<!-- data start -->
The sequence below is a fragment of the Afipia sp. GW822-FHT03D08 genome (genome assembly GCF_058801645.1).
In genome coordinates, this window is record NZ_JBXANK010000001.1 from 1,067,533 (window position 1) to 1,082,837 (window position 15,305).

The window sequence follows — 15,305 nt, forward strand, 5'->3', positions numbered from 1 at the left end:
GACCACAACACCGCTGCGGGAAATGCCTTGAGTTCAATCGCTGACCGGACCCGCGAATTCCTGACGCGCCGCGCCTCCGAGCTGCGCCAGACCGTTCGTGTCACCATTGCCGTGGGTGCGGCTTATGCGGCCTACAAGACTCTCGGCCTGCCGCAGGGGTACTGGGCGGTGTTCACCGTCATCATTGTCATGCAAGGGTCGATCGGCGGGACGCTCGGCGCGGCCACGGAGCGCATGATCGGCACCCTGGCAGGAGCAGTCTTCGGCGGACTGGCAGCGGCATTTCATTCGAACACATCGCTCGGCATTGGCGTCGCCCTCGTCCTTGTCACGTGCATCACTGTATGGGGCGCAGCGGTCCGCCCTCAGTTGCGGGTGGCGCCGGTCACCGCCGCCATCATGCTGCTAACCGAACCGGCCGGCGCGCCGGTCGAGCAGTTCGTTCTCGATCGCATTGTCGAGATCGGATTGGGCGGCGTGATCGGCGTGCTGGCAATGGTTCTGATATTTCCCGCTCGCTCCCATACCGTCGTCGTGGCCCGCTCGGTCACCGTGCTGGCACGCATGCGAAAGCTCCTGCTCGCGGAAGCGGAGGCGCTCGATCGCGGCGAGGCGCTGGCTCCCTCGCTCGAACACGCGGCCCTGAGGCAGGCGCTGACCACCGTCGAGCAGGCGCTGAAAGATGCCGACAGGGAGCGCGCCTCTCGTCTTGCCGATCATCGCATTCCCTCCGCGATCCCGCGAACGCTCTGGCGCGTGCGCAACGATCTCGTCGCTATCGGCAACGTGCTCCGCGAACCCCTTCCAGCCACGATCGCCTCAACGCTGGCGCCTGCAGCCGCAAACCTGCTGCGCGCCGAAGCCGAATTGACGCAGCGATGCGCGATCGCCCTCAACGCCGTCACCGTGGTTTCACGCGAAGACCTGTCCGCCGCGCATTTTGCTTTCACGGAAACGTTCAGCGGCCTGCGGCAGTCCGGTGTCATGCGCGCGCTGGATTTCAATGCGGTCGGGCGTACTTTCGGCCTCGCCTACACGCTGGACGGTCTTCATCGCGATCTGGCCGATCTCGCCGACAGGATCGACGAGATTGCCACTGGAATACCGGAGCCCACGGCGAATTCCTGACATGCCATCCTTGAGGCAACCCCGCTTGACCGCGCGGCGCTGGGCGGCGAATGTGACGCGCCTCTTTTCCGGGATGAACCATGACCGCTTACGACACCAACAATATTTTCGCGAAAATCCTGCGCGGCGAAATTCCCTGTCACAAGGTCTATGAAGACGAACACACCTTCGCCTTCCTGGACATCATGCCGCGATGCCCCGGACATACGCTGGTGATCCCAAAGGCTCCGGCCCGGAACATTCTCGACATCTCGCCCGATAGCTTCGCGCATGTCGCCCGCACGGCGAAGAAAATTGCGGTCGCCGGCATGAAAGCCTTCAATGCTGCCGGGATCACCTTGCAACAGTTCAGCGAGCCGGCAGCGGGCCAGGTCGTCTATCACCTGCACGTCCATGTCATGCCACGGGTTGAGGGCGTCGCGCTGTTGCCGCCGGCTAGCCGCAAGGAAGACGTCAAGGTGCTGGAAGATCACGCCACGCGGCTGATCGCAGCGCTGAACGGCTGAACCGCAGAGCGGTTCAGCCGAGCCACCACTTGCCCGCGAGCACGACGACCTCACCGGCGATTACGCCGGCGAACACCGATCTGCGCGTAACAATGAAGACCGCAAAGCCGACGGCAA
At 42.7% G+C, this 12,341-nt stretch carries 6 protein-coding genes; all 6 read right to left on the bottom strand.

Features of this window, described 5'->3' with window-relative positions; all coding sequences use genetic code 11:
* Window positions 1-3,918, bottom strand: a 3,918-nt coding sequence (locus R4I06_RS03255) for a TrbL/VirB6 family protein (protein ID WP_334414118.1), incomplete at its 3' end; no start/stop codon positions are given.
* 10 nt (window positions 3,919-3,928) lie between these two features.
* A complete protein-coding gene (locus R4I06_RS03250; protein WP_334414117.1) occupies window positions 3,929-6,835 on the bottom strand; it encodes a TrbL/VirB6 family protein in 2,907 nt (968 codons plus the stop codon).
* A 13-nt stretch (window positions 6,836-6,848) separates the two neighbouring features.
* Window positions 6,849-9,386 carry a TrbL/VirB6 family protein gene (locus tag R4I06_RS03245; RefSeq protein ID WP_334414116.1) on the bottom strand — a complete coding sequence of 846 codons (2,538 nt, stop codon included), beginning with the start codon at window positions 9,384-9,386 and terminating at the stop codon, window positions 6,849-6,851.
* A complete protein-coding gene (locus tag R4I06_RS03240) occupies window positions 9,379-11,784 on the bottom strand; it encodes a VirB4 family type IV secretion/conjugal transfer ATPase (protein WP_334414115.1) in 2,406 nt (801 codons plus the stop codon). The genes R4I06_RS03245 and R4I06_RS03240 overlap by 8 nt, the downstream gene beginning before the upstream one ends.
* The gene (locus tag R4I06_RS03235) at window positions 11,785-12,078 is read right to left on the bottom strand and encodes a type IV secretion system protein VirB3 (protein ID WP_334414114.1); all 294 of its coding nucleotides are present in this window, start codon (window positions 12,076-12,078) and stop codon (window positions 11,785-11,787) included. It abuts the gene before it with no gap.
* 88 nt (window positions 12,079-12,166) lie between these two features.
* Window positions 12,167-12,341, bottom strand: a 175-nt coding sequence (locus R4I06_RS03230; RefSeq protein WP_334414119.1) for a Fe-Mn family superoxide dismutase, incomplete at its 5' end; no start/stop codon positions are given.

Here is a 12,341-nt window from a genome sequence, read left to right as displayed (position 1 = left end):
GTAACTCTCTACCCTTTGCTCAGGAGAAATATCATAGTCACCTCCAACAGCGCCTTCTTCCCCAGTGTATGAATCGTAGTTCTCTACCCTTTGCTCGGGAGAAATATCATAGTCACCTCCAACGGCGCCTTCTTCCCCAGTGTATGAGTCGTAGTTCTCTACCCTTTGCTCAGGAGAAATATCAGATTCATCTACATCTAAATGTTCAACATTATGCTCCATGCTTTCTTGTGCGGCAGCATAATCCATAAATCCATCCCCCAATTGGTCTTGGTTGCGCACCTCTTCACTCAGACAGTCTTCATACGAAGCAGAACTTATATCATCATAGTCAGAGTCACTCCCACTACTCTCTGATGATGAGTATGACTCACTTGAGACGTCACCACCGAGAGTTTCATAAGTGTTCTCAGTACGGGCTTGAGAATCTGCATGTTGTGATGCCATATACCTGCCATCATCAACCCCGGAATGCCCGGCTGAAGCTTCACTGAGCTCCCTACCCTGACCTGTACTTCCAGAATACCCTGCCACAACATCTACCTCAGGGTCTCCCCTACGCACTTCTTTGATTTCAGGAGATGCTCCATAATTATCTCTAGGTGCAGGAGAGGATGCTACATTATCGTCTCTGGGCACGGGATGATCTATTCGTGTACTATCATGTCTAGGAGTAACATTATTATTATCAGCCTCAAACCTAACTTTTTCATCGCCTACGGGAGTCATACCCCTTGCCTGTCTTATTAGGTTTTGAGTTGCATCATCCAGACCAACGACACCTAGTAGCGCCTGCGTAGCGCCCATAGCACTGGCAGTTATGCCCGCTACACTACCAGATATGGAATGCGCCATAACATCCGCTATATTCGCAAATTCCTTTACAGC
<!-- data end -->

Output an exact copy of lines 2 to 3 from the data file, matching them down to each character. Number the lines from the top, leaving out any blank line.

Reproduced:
In genome coordinates, this window is record NZ_JBXANK010000001.1 from 1,067,533 (window position 1) to 1,082,837 (window position 15,305).

The window sequence follows — 15,305 nt, forward strand, 5'->3', positions numbered from 1 at the left end: